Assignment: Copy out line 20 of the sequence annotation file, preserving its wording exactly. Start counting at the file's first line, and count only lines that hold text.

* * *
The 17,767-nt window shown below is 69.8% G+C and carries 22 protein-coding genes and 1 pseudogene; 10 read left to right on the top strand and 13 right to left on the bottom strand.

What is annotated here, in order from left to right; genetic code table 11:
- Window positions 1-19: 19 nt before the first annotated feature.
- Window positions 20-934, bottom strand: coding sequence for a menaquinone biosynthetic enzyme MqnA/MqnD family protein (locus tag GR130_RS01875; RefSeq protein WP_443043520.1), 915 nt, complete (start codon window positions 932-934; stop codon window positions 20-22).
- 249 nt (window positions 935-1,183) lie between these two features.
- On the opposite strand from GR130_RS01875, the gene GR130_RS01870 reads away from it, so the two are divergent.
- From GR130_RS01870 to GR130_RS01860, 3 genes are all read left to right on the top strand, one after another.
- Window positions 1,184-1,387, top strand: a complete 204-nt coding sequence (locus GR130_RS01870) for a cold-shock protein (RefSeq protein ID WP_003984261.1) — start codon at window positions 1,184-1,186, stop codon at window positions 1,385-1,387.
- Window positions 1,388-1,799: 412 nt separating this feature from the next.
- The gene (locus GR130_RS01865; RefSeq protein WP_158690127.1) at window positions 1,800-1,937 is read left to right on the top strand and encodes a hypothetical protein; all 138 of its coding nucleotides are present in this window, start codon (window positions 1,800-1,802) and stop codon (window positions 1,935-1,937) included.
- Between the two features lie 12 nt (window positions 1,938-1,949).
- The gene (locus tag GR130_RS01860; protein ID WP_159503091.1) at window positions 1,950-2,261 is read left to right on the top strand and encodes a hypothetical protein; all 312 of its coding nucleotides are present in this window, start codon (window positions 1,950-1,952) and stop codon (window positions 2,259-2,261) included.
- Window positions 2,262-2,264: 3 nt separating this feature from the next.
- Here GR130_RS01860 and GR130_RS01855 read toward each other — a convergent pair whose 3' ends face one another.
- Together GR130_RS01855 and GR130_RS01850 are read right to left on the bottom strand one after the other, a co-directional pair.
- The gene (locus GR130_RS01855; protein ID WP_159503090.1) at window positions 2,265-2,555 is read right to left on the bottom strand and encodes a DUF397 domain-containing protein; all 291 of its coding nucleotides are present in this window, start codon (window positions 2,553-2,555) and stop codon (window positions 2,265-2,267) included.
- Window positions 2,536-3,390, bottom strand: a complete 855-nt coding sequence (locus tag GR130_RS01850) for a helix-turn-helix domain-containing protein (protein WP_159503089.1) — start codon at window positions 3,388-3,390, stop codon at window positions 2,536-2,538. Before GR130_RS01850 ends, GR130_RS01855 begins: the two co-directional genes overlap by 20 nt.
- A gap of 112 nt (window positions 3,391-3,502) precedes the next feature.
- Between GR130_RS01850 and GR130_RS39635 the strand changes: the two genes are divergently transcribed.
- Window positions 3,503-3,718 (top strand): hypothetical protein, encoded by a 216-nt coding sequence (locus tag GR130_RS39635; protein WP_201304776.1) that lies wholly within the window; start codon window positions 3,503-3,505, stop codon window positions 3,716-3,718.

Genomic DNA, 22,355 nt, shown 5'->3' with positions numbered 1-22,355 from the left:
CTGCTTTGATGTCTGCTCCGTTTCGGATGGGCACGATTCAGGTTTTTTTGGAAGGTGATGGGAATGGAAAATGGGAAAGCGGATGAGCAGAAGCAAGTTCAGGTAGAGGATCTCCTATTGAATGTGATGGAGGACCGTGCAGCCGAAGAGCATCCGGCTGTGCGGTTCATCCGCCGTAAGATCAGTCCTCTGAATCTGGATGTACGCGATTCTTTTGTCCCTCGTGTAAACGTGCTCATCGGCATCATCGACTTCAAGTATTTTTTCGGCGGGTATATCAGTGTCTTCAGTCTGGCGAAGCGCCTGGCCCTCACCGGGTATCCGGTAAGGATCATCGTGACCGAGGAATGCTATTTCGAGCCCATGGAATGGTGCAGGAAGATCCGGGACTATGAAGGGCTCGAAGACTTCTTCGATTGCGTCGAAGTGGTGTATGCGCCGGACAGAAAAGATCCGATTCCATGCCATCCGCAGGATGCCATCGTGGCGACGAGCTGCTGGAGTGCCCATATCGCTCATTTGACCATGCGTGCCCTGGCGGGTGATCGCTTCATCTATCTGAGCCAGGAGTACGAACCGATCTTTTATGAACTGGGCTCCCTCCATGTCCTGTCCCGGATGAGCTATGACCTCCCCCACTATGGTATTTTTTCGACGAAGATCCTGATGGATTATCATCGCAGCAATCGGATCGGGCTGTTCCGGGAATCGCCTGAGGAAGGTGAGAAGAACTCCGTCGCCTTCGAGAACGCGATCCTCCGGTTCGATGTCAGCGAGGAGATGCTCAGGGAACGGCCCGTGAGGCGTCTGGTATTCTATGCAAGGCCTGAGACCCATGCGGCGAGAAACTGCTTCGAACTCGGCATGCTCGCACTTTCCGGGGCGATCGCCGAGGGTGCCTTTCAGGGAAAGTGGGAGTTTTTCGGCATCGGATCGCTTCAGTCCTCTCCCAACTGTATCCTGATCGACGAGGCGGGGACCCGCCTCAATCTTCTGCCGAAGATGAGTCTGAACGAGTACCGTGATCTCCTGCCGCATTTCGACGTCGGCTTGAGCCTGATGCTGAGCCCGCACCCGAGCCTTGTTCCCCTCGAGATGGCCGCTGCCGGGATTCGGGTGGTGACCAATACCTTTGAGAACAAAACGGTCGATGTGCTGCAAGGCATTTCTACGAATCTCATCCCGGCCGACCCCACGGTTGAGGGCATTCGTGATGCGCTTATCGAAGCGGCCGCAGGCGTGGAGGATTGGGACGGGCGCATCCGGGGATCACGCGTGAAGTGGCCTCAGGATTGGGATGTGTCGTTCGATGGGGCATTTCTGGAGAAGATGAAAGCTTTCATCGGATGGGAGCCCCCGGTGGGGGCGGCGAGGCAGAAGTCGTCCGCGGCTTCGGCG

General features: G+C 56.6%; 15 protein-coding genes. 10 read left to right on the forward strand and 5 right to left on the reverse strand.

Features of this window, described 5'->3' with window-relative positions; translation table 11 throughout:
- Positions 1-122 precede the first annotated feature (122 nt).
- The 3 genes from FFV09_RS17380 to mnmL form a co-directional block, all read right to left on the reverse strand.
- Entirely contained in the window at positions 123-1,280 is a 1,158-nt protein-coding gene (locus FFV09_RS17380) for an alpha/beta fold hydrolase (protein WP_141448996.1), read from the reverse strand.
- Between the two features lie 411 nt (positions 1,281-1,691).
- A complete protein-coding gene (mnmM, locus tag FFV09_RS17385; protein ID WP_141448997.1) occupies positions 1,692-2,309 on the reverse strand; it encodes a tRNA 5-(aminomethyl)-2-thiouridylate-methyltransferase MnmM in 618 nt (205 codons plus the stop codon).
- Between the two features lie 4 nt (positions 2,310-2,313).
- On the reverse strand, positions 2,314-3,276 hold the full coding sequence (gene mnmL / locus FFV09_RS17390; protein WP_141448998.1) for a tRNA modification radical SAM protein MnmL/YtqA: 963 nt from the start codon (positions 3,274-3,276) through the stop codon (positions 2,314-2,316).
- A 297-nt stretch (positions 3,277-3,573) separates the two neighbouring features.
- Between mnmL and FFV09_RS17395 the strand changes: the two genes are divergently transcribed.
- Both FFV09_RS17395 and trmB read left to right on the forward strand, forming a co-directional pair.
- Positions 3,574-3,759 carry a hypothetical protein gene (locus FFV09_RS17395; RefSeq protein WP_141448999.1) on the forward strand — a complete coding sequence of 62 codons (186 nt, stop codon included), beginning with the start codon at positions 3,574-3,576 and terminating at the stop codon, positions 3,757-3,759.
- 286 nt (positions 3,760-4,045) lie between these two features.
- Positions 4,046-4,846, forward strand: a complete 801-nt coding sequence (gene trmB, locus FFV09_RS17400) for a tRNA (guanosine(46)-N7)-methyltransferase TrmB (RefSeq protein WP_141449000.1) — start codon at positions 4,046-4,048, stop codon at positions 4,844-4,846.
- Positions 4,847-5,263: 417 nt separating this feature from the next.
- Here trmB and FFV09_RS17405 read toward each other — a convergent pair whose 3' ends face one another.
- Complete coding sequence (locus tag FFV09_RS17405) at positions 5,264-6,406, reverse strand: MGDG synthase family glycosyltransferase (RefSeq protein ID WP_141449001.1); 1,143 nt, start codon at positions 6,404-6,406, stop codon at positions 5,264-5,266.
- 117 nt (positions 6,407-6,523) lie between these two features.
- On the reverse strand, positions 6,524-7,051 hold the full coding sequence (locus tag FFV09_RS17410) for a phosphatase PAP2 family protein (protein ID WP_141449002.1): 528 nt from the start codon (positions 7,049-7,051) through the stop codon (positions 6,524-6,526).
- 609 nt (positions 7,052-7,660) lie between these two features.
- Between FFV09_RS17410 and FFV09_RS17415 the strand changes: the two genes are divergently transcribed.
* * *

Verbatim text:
- Window positions 3,503-3,718 (top strand): hypothetical protein, encoded by a 216-nt coding sequence (locus tag GR130_RS39635; protein WP_201304776.1) that lies wholly within the window; start codon window positions 3,503-3,505, stop codon window positions 3,716-3,718.